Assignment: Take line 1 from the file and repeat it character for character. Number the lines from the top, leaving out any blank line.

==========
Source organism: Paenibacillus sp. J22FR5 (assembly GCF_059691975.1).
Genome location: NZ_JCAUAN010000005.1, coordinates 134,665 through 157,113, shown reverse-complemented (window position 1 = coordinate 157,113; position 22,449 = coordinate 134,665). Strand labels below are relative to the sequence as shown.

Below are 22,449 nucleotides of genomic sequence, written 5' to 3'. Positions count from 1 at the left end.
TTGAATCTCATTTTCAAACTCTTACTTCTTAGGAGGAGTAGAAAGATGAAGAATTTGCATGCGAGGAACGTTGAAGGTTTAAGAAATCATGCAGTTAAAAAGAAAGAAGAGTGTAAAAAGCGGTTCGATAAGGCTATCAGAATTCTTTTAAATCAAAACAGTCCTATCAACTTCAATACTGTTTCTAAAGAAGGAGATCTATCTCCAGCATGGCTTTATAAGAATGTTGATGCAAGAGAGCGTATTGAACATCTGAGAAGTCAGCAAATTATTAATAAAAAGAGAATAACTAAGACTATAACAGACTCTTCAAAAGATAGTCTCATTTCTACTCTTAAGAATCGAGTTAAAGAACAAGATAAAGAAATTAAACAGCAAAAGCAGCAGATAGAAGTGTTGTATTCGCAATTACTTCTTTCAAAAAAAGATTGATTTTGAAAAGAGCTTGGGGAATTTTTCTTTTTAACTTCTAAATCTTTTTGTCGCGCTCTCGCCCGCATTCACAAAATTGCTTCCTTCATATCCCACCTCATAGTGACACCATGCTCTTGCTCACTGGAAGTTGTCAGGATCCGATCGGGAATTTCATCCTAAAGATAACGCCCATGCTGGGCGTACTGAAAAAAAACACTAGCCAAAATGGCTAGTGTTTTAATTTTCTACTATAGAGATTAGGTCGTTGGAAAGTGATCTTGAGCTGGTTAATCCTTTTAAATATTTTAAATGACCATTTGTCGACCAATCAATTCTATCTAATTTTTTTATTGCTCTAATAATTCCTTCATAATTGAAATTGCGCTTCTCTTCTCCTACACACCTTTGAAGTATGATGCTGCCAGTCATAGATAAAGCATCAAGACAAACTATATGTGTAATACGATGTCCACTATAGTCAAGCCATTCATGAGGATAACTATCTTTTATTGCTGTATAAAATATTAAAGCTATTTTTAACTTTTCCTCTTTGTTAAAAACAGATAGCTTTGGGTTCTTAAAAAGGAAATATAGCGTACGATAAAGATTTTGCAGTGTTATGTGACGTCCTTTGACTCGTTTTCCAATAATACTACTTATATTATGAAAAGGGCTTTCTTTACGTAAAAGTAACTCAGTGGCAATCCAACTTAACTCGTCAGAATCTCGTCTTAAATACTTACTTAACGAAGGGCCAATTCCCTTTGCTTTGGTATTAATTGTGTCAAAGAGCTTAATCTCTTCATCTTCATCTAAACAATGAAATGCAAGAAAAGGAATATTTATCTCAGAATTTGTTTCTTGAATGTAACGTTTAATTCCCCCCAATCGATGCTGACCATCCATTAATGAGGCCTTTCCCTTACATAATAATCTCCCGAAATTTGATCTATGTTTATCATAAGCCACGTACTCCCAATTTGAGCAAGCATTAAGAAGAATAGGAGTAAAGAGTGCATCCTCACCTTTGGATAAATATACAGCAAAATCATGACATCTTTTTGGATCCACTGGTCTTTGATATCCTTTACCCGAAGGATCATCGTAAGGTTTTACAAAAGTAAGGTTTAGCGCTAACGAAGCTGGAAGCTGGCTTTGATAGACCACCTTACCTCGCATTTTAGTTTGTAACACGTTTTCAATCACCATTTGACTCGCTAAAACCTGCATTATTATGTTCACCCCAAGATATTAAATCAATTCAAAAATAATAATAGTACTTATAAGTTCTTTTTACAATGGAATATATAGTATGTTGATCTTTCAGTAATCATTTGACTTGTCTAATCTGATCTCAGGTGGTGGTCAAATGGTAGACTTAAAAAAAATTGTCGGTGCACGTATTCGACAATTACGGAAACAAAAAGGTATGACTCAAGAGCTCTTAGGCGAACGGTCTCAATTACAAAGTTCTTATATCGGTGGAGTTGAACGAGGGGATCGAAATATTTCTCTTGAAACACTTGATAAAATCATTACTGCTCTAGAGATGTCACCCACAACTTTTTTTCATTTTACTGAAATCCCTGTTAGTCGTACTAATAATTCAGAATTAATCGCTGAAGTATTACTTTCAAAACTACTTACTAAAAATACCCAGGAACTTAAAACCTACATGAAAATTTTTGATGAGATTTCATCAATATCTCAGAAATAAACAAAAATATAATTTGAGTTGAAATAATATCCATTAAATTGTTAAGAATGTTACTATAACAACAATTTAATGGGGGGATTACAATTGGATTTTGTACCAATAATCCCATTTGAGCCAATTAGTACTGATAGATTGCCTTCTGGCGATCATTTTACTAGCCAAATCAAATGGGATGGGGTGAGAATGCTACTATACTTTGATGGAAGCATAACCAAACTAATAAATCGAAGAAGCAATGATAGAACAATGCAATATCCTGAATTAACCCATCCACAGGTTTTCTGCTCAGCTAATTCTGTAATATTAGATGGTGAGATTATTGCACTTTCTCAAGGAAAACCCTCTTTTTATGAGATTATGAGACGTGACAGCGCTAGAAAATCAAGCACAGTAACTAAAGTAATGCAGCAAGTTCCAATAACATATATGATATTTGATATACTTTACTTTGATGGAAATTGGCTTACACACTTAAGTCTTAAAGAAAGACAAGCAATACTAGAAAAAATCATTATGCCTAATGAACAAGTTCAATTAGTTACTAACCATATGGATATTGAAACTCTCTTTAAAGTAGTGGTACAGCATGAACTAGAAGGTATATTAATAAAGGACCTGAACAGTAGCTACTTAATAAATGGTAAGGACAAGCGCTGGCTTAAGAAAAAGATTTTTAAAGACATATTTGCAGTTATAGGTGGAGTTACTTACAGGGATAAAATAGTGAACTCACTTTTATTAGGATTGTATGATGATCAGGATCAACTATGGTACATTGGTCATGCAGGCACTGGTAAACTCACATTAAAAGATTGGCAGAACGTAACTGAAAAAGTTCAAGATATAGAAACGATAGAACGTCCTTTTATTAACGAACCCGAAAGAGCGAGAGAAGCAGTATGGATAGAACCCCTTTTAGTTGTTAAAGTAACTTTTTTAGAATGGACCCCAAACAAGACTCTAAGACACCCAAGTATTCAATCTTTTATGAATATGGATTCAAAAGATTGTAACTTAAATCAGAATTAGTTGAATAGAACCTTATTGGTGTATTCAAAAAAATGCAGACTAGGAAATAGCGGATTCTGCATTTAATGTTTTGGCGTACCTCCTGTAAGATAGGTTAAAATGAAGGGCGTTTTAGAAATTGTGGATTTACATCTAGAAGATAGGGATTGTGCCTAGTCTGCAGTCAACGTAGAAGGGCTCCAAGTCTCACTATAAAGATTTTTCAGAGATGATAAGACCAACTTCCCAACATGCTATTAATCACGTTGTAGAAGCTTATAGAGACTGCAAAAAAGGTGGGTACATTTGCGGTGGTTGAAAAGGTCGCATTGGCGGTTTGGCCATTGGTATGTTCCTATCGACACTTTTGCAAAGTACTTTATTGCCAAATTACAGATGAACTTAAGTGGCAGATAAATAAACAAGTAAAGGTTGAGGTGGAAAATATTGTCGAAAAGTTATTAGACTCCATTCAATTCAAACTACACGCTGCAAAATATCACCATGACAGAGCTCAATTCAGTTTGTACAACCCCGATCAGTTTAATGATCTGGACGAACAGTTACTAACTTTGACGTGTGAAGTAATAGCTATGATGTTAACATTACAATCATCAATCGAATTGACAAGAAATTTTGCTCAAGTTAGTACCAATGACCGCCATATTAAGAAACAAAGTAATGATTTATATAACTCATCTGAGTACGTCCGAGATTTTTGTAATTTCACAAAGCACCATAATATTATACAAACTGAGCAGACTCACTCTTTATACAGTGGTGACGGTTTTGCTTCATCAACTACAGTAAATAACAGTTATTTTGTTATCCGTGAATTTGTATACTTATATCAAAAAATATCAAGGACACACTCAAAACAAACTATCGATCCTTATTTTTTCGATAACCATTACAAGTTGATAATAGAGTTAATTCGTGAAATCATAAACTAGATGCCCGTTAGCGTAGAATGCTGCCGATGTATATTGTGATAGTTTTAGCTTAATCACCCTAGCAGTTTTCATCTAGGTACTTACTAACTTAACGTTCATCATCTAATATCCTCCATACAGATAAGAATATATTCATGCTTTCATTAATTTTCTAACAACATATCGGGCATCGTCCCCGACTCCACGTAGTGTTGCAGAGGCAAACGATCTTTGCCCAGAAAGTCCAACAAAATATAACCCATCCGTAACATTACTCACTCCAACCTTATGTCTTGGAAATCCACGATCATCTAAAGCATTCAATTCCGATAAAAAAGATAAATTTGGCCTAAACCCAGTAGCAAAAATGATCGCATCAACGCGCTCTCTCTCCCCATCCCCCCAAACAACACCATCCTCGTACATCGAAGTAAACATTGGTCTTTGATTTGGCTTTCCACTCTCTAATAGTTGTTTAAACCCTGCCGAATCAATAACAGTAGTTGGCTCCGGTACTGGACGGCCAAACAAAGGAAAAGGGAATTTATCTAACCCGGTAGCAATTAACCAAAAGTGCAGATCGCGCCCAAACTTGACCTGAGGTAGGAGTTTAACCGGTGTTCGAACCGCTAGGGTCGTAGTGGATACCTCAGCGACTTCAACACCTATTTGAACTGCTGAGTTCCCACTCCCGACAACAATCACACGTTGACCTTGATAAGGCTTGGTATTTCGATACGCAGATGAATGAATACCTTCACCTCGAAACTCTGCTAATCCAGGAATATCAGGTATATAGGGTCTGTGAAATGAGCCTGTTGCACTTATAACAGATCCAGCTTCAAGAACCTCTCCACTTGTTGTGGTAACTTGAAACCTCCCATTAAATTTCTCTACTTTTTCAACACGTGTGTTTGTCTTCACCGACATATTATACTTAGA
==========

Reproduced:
Source organism: Paenibacillus sp. J22FR5 (assembly GCF_059691975.1).